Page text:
Elvis has left the building is an American phrase that means the show is over, do not wait for any further encores. The term Elvis has left the building was first uttered in 1956 by announcer Horace Lee Logan at the Louisiana Hayride Radio Program. Logan was pleading with the faithful teenage Elvis Presley fans to take their seats and remain quiet, as no amount of screaming would bring Elvis back to the stage for an encore. The full quote is: “All right, all right, Elvis has left the building. I’ve told you absolutely straight up to this point. You know that. He has left the building. He left the stage and went out the back with the policeman and he is now gone… Please take your seats.”
Over his career, Elvis Presley inspired unremitting fervor in his fans, and they were willing to scream for encores for as long as Elvis Presley was willing to oblige them. Elvis has left the building became the signal that any further calls for an encore were useless, as Elvis Presley had physically left the show venue. Today, Elvis has left the building has come to figuratively mean that something is finished.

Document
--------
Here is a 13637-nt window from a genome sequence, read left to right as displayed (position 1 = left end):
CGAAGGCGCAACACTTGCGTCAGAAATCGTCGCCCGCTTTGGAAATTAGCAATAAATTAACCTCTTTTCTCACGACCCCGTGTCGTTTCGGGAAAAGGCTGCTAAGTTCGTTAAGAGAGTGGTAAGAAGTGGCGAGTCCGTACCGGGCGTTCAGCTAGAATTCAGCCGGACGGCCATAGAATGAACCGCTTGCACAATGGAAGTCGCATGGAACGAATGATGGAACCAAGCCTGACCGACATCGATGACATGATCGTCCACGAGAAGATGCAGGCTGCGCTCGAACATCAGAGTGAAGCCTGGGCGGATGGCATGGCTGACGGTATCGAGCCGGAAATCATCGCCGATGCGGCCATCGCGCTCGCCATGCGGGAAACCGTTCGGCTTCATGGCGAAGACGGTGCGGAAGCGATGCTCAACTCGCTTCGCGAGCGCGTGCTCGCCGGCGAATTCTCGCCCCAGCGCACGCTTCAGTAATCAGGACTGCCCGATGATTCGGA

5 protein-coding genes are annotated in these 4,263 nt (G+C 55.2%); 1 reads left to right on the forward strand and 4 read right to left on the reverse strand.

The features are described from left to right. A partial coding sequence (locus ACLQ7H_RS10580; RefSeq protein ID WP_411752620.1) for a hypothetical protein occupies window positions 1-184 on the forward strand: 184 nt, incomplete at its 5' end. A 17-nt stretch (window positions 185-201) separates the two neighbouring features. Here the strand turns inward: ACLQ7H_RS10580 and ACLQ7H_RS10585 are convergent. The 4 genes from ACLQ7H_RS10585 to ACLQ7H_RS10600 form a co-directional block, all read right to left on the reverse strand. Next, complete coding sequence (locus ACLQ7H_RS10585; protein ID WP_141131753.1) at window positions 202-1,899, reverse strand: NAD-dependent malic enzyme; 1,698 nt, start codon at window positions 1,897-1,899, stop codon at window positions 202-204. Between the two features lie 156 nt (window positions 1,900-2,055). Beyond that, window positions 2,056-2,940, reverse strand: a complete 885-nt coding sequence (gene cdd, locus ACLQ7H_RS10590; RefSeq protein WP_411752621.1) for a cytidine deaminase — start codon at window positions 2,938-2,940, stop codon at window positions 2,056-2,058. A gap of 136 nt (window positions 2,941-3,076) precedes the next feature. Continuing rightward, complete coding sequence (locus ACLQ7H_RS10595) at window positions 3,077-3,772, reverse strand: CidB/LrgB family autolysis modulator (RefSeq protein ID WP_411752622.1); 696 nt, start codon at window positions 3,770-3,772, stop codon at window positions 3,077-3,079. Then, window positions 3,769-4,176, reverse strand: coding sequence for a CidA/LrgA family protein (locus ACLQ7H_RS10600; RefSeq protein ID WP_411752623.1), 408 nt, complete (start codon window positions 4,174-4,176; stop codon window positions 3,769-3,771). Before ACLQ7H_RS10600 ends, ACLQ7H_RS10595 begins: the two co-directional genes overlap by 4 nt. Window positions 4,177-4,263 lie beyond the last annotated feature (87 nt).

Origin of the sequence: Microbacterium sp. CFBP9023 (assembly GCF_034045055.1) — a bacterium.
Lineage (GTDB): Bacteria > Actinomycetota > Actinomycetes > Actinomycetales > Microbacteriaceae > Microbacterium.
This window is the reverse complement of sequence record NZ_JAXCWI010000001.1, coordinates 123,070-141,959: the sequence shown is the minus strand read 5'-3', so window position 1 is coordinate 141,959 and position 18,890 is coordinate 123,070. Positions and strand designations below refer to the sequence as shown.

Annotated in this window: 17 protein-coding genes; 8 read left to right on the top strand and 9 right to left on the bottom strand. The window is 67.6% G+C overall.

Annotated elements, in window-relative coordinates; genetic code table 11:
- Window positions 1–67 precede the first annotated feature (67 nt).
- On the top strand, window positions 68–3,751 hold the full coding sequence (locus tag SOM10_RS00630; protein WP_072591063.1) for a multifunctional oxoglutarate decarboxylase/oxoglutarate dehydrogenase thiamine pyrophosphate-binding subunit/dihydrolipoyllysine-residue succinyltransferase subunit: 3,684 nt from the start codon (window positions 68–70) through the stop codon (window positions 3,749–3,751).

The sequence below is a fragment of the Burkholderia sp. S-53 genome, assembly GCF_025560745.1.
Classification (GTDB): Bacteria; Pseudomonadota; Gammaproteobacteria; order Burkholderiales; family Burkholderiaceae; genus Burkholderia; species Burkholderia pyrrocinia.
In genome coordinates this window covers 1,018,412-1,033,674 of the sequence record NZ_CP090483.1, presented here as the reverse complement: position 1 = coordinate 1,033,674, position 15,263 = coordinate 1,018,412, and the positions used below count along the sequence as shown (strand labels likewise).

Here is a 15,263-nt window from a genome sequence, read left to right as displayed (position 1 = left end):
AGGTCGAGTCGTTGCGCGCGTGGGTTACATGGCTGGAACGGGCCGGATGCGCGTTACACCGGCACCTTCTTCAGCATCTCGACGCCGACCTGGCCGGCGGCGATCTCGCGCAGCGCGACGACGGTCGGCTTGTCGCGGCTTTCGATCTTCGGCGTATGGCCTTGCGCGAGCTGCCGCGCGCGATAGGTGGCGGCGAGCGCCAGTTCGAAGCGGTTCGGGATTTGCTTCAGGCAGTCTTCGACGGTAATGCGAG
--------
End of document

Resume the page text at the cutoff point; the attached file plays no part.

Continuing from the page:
And as he walked out of the defensive backs meeting room in Rutgers’ Hale Center, Locksley left with one more message in his deep baritone: “Elvis has left the building.” (The Carroll County Times)
Elvis Presley Enterprises continues to sue long after Elvis has left the building (The Christian Science Monitor)
Standing under a whiteboard with the epigraph “Elvis has left the building” scrawled across it, James Wilkinson flipped down for the last time the light switch in the laboratory where he’d worked for 41 years. (The Natchez Democrat)
Be sure and check their Instagram, @primerataza, or call in advance to check availability, because once the bread is gone, Elvis has left the building. (Los Angeles Magazine)